If your car key gets stuck in the ignition, you may still be able to plug it out most of the times. But if it doesn’t come out easily this time, don’t try to force it, or else something worse will happen. Read on to know what to do in such a situation. Few car problems are as confusing as having a key stuck in the ignition. You’ve removed it 1,000 times before, but for some reason, this time, it’s decided it doesn’t want to come out. What causes a key to get stuck in the ignition?
The most common reasons are also the easiest to fix. These include the car not being in Park, the steering wheel being locked, or thinking you turned the engine off, but it’s actually in accessory mode. Otherwise, the key itself may be the issue, or worse, the ignition cylinder.
Thankfully, in this guide, we will cover the most common reasons your keys may be stuck in the ignition. We will then share a few suggestions for resolving the issue. Let’s jump right into it!
7 Reasons Your Key Is Stuck In The Ignition And How To Fix Them
Your Car Is Not In Park
As a safety feature, if the automatic transmission in your vehicle is not in Park, the key will not come out. The same goes for a car with a manual transmission not being in Neutral. We won’t tell if you don’t. On some older cars, it is also possible that the rubber or plastic shifter track has bunched up. There may also be some debris lodged against the sidewall, which can prevent you from being able to shift into Park.
You Never Actually Turned The Car “Off”
If you didn’t know, most vehicles that have a hard key also feature an accessory mode. This typically sits a single “click” past the Off position (counter-clockwise). The purpose of accessory mode is to allow you to use certain features without having to turn the car on, like the radio or power windows. Perhaps you were in a hurry and did not notice. Thankfully, all you have to do is turn the key clockwise for one click.
The Steering Wheel Is Locked
Here’s another safety feature that may prevent your key from pulling out of the ignition – the wheel lock. This usually engages when there’s some amount of force applied to the wheel while turning the engine off. The purpose of the wheel lock is to prevent movement when no key is present, but thankfully, it’s easy to fix. Lightly apply pressure to turn the key and turn the wheel at the same time. If you don’t hear an audible “click” then try the other direction. Be careful not to turn the key too hard. If you do, you risk it breaking off, which is another issue entirely that will require specific tools or calling a locksmith.
The Battery Is Dead
Your ignition system requires power to operate, and if the battery is entirely out of juice, it may hinder your ability to remove the key. A good indication that your battery is dead is if you turn the key and hear a repeated “clicking” sound. In this case, you’ll need to jump-start your car. If you still hear the clicking noise, you may need to replace the battery with a new one. Thankfully, this is a simple procedure you should be able to do so at home, and you’ll only need to pay for a new battery, which ranges between $50-$120.
There’s Debris On The Key
If you’ve ever had a key replacement made, then you know how sensitive they are to imperfections. Thankfully, there may just be debris on the key that’s preventing it from turning in the ignition cylinder.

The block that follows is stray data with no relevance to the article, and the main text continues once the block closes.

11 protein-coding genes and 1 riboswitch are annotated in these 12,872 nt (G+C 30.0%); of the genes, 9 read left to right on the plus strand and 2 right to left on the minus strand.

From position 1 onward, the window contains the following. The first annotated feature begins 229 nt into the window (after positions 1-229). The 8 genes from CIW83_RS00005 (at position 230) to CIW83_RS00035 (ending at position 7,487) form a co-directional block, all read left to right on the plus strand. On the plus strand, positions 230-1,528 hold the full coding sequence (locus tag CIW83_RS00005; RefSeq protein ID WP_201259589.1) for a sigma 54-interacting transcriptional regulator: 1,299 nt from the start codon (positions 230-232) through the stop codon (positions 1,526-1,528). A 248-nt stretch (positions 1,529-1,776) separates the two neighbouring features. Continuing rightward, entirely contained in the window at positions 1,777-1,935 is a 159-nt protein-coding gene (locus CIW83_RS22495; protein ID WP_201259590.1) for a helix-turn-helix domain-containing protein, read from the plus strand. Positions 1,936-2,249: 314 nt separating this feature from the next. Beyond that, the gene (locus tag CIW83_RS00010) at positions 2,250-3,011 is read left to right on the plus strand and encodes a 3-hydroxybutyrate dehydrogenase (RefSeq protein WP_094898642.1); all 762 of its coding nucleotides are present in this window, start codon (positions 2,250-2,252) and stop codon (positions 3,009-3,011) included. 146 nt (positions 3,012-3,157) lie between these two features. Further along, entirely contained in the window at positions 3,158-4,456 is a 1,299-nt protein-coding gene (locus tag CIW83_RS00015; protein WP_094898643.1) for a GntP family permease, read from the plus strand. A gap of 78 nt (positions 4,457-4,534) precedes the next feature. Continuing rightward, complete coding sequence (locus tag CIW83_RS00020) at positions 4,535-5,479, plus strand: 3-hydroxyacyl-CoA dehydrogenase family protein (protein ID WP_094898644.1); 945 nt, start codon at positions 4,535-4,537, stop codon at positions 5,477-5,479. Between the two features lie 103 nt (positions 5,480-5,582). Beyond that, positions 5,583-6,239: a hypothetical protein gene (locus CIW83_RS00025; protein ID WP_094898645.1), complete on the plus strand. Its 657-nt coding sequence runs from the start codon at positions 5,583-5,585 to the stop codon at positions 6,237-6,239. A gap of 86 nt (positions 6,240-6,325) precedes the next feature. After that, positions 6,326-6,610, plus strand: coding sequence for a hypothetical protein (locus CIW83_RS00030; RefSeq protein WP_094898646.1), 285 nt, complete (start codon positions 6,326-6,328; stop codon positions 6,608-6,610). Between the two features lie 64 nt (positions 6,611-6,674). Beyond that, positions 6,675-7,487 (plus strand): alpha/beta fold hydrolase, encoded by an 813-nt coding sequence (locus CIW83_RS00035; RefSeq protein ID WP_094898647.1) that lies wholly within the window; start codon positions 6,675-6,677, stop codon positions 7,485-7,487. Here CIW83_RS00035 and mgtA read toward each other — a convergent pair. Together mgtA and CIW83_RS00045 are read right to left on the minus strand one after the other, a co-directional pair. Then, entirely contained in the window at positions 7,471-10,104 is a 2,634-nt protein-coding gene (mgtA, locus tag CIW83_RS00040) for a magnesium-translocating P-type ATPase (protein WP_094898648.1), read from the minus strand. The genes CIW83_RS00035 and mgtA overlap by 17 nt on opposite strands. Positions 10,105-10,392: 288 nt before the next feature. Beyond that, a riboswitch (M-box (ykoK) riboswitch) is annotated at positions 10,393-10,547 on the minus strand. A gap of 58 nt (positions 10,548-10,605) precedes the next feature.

Whether you admit it or not, most of us have used our car keys like a swiss army knife. To scratch things, dig things out, open mail or boxes, or even open the occasional bottle or two (non-alcoholic, of course). Any of these can lead to debris collecting on the key itself. A little rubbing alcohol and a bit of scrubbing should take care of the issue in no time.
The Ignition Cylinder Is Faulty
And then there’s having a faulty ignition cylinder. As with most things, ignition cylinders age, which can cause their internal mechanisms to fail. If this happens while a key is inserted, you may not be able to remove it. The cost to replace an ignition cylinder (also known as an ignition lock), ranges from about $70 to $250.
A great way to ensure your ignition cylinder lasts as long as possible is to reduce the number of items you have on your key ring. The motion of them swaying back and forth can cause premature aging, which can increase the chances your key gets stuck in the ignition.
If you do manage to get it out, you might try spraying it with some WD-40 and then reinserting it and lightly jiggling it around a little bit. This may help lubricate the internal mechanism and keep you from having to replace it.
The Key Is Worn
The last possibility is that the key itself is worn or damaged. As mentioned earlier, most of us use our keys as an on-the-go fix-all solution for an endless number of situations that don’t involve starting a car. But even that can cause damage, so be on the lookout for signs of wear.
The big thing to look for is a crack – since the last thing you want is for your key to break off while in the ignition cylinder. In this case, you’ll want to call your local auto parts store, give them the VIN, and have them cut a new one.
Is Your Key Stuck In The Ignition? Don’t Try To Force It
Applying more pressure is never the solution when it comes to a key being stuck in the ignition. This will only lead to it breaking, meaning you’ll have to call a locksmith or use a specialty tool to dig it out. Instead, pause for a moment and double-check that your car is in Park, that your steering wheel lock isn’t engaged, and that you’re not in accessory mode. Otherwise, you will need to figure out if the issue stems from the key itself or the ignition cylinder.